Discussion and questions related to the course EFI Wiring Fundamentals
What are the effects of using a larger size wire then required? Eg. using say a 18awg wire for say a fuel injector which requires a 22awg? I understand cost/weight and having issues pining it in the connector but would their be any other side effects?
Slightly less resistance in the wire and slightly more power delivered to the device being powered, perhaps a very slight improvement in opening time but I would expect that to be very small.
Just the size and weight, you wont have any other ill effects. Make sure the terminals you have are capable of accepting the larger wire size though.
On the subject of wire size...
I'm in the early stages of moving an old Lotus Twin Cam (Lotus Seven) over to crank-fired ignition and fuel injection. The plan is to get the ignition side (Link Atom) working first (for which I have all the parts other than ignition leads) and then a few months later fuel-inject it. I already have the throttle bodies (Jenvey) and many of the other bits but there is more to collect as money allows.
The first stage - to take place over the next few weeks, is replacing the fuse box and associated wiring with something a bit more appropriate. I have previously done a safe but agricultural-looking wiring job to get the car running. Unfortunately most of the wire used was Narva PVC-coated and sourced from Repco. Budget is still a big consideration but I'm doing the fusebox to relays and switches again (and obviously the new wiring required for injectors/sensors etc) and want something a bit smaller and more flexible. I've settled on Spec 44 wire as it seems to be affordable with most of the performance of the flasher stuff - especially given it is only being used in a wheezy old classic. My question (finally!) is whether AWG12 will be big enough to power the relays, given that some are for the lights, horn and fan? Nothing is fused over 15A so I'm assuming it should be okay. AWG10 just seems to be a bit harder to find from the cheaper/easier to use retailers.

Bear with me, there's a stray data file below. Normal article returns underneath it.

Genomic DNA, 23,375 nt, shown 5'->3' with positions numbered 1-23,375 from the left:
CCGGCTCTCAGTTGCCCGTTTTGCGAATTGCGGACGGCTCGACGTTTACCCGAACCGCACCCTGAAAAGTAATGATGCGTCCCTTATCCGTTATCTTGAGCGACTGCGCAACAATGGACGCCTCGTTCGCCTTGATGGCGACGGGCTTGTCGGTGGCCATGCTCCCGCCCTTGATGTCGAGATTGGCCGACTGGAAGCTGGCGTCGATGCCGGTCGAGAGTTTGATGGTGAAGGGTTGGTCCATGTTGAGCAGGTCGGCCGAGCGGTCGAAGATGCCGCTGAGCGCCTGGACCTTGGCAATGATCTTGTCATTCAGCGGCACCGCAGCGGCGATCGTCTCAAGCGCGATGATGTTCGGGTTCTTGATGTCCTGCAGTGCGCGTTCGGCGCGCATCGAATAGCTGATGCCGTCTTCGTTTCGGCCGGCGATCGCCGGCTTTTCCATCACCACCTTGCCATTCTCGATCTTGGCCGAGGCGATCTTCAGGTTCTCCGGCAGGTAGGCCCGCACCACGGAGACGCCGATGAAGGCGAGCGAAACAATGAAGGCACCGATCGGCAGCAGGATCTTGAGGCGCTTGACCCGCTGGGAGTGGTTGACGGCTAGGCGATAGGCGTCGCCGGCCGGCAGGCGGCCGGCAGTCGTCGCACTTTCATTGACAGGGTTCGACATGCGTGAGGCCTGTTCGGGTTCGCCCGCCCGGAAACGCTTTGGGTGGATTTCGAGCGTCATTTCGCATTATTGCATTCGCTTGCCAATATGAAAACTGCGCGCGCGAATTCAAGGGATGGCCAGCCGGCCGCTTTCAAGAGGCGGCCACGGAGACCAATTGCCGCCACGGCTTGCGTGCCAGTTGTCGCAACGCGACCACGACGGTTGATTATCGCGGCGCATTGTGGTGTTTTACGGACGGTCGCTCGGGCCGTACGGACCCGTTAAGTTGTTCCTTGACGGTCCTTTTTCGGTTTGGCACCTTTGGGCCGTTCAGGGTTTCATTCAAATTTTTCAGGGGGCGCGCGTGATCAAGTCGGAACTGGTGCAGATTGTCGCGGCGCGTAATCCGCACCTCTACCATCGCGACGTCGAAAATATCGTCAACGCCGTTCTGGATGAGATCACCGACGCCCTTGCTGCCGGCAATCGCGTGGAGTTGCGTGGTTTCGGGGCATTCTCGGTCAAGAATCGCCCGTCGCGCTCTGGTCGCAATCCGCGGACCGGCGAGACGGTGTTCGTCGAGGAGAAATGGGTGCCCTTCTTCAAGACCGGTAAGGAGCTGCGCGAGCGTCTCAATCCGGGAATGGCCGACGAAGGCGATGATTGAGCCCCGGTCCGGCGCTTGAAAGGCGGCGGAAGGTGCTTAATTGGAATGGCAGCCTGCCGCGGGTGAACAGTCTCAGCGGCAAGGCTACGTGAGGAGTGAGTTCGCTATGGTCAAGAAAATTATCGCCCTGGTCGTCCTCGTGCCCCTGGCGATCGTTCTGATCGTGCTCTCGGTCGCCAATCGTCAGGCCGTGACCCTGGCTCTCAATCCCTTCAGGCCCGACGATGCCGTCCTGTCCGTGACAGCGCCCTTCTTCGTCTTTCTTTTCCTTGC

Continuing with the budget theme, I'll be taking most of the wires from the Link harness to a Deutsch HDP20 bulkhead connector so that I wont have to get back under the dash when the fuel injection goes in. Any feedback on whether I'd be better following a different route?
Thanks for any input.
G'day Paul, Love me a Lotus Seven, and a Lotus Twin-cam, hope she's got a nasty cam, and a stainless exhaust so the note is really 'zingy' :-).
12AWG is mostly likely going to be okay, but it'll depend on what is being powered from each relay. But, for example, a couple of 55w headlights will draw around 8 amps, so 12AWG wire supplying a relay switching these will be fine, infact you could run a couple more form that same relay and still be fine :-).
I haven't used an HDP20 connector yet, but am looking at one for a project of my own i the near future, they look like a really great budget orientated solution. I'd say its a really good idea to break out your link harness to one on the bulkhead so you don't need to disturb the under dash wiring when you go EFI.
When you're building the engine side of the harness, I'd put another connector in, most likely close to the intake manifold that breaks out the injector power supplies and signals, and possibly the throttle position signal, sensor supply and ground also. Then when you do install the injected throttlebodies, you only need to build a small sub-harness from this connector to the injectors and TPS. Makes any injector updates down the line much easier too. I'd still put in a coolant temp and intake air temp sensor for your spark only initial stage, as it'll give you some good trimming options and let you log the engine operation :-).
With the headlight wiring, when ever i do a re-wire, i always use individual fuse, relay and circuit for each side (and even hi/lo if applicable). Only the switching feed will be common, and where possoble, the switching feed will be negative. This means a short wont disable the lights, instead bring rhem on, only an open circuit can disable them. I do this as it means if there are any problems, it will only affect one side. Nothing worse than driving or even racing at night and losing all your lights at once.